depicts the current top-down fabrication approach. As shown in the figure, the capping metal surface is formed on a flat template prior to nano-void encapsulation. In this way, the capping surface can be made extremely flat and not affected by the subsequent electro-deposition process during the void-template encapsulation. To achieve this, an initial Au film (I-Au-F) is first deposited onto the ultra-smooth (110) plane of a cleaved mica substrate as shown in step #1 - #2 of Fig. 1. The side of this I-Au-F in contact with the mica template will subsequently become the “capping” metal surface of the final MSWNV once the mica is stripped off (see step #6). Thus, the roughness of the capping surface is entirely determined by the mica template, which is usually at the atomic level. The thickness of the I-Au-F can be precisely tuned (e.g. by adjusting deposition time in the case of e-beam evaporative deposition), which allows the void-to-surface distance (VTSD), and hence the coupling strengths between the void-plasmons and SPPs to be adjusted. In the current study, the I-Au-F thickness was chosen to be 10 nm, which is thick enough to maintain a hole-free continuous film, but thin enough to keep the VTSD to well within the penetration depth (~25 nm) of the SPPs.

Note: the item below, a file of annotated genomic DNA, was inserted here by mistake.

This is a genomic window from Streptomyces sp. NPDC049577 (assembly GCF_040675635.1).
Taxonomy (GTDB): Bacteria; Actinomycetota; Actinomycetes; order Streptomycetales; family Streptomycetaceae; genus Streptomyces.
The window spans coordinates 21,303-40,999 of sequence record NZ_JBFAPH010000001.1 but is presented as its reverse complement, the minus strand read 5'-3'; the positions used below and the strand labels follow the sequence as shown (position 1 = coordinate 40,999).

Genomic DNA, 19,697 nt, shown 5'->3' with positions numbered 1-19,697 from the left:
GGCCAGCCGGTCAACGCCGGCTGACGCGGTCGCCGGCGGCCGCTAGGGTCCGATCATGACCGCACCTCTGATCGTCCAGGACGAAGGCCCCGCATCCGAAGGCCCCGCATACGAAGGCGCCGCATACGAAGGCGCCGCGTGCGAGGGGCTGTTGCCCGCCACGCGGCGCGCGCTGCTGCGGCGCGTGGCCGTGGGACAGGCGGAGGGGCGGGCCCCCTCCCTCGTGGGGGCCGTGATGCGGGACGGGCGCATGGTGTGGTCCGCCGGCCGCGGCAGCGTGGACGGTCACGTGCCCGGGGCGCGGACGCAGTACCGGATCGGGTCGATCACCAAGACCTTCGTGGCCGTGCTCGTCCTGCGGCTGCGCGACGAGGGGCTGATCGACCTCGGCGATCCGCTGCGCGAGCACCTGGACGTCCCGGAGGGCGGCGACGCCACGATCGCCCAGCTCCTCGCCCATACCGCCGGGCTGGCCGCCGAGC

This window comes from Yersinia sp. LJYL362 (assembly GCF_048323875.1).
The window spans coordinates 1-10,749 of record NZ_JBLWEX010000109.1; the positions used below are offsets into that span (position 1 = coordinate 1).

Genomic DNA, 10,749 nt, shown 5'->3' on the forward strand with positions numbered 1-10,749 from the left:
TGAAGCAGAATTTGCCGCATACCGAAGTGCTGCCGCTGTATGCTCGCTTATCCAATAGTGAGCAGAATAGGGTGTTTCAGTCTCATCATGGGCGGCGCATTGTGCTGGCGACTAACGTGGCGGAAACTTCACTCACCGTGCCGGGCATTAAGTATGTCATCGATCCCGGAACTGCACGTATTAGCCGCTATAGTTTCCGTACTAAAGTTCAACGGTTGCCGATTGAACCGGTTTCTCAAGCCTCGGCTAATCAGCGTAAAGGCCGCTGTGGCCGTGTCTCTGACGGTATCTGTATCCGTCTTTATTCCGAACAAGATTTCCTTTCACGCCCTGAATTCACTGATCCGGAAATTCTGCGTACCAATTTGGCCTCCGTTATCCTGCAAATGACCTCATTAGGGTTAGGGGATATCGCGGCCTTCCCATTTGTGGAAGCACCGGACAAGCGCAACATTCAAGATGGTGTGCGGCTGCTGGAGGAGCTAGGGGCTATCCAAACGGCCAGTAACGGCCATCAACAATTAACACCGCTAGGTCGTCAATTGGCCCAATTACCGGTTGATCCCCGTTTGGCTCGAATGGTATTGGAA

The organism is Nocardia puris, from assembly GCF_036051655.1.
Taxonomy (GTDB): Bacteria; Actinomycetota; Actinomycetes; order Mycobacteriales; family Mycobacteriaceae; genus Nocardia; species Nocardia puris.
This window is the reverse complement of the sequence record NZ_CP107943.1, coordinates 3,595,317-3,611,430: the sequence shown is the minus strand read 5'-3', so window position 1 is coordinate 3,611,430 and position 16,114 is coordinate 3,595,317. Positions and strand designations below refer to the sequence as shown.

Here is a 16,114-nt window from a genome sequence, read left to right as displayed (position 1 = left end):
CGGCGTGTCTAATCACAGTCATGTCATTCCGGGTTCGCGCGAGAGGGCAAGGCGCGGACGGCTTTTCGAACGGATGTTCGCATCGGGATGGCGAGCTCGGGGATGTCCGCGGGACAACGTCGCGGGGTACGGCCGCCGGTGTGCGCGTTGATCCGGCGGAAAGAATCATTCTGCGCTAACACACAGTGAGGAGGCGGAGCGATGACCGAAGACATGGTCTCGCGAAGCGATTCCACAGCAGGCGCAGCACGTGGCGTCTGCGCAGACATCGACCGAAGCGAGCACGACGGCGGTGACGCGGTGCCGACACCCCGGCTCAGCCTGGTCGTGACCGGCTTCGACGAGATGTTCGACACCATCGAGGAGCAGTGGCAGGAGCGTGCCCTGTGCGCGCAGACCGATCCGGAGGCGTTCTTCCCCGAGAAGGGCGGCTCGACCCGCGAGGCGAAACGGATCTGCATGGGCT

2. Experimental procedures

2.1 Ar + -Assisted ion beam deposition of Au on an atomically smooth mica substrate

Prior to Au deposition, a thin muscovite mica sheets was freshly cleaved on air to about 1 mm thickness and mounted on a furnace in the vacuum chamber immediately before pump-down. The mica substrate was then heated for about 30 min to 500°C. High purity Au (99.999%) was melted via e-beam bombardment and evaporated onto the substrate at a pressure of 2 × 10-6 Torr. About 10-nm of Au film was deposited at the end of the process.

2.2 Deposition of nano-particle layer to form nano-void template

In order to ensure wide spreading of the nano-particle layer (namely, the nano-void template), the Au-coated mica (Au-mica) was made hydrophilic by incubating it in 180 mM 3- aminopropyltrimethloxisilane (APTMS) solution (prepared in water) for 24 hrs before being thoroughly washed with running distilled water and dried with a dust-blower. This results in the binding of the amino-group of the APTMS toward the Au and exposes the methyl group that was hydrolysable under aqueous condition to give hydroxyl groups. The functionalized Au surface thus become hydrophilic (see step 3 in Fig. 1). The increase in hydrophilicity was verified with a contact-angle test, which showed a decrease in the contact angle of a water droplet from 88 ° to 65 ° upon APTMS treatment [23